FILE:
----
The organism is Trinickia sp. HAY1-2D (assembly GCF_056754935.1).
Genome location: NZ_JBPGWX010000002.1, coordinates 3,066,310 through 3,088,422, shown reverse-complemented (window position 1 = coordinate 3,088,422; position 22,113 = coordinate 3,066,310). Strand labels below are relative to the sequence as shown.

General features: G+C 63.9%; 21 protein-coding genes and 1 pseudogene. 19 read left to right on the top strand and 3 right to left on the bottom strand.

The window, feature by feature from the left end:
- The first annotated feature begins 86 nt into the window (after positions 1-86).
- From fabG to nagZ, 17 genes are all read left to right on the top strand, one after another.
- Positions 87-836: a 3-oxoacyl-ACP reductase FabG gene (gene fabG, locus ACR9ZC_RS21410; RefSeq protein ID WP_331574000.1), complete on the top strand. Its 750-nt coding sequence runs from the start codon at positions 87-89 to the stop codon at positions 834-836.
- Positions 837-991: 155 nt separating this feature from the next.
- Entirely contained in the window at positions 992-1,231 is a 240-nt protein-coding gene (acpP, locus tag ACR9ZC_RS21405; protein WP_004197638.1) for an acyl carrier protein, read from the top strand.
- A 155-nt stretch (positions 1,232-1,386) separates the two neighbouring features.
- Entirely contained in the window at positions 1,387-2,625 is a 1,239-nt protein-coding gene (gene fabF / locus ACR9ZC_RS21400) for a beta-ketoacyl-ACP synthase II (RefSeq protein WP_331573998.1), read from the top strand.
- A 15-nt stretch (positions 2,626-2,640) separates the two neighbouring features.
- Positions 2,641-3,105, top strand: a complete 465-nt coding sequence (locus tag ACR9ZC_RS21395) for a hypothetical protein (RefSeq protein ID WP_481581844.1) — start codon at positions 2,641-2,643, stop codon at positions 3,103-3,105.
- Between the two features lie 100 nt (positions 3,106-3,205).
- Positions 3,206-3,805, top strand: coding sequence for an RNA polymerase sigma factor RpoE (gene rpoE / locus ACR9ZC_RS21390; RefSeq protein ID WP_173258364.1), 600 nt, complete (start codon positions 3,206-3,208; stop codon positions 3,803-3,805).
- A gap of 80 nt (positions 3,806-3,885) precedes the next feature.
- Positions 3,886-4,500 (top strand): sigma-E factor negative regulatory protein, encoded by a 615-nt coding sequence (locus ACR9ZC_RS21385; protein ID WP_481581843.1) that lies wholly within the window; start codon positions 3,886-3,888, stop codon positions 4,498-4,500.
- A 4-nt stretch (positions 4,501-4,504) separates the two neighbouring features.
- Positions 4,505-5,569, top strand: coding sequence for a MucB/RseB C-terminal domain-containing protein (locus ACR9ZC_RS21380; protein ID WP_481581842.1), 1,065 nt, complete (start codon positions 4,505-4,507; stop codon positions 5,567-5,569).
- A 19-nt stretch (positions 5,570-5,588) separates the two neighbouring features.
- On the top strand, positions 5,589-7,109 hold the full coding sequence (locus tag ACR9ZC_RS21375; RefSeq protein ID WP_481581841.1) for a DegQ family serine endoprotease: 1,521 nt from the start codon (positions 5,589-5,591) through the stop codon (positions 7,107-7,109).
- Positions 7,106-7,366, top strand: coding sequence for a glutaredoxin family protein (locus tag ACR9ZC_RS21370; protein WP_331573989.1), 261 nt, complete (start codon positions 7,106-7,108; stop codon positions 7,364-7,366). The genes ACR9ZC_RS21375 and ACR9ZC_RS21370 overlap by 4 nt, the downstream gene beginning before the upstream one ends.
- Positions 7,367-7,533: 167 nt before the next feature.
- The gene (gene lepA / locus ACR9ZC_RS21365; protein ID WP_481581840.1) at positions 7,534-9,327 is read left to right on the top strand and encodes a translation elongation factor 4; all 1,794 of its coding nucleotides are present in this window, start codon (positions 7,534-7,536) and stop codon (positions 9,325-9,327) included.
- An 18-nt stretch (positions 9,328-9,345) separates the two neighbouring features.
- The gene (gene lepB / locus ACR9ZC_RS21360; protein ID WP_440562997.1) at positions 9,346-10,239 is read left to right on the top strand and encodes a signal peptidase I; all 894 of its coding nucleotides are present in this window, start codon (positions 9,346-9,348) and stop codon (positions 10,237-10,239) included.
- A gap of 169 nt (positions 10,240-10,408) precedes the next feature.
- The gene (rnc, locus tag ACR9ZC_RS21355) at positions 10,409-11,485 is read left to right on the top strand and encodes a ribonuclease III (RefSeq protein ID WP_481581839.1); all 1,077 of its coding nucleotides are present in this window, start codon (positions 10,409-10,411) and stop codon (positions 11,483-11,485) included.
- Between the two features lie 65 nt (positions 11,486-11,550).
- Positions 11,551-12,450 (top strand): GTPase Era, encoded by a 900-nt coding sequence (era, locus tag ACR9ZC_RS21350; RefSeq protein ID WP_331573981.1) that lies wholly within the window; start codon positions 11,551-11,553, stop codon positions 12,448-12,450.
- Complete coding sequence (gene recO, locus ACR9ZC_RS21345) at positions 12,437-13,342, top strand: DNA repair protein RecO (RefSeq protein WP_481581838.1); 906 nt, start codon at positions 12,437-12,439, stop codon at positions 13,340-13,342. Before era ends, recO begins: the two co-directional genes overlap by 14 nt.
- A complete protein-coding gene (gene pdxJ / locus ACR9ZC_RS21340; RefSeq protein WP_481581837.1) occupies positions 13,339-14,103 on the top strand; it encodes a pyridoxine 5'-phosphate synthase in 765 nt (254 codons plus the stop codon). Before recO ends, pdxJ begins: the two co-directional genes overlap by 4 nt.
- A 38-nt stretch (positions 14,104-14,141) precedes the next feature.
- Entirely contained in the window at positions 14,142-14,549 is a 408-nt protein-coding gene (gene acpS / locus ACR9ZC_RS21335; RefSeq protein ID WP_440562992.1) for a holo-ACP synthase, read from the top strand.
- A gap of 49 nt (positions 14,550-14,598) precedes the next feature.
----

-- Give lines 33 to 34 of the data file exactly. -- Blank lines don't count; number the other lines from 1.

- A 38-nt stretch (positions 14,104-14,141) precedes the next feature.
- Entirely contained in the window at positions 14,142-14,549 is a 408-nt protein-coding gene (gene acpS / locus ACR9ZC_RS21335; RefSeq protein ID WP_440562992.1) for a holo-ACP synthase, read from the top strand.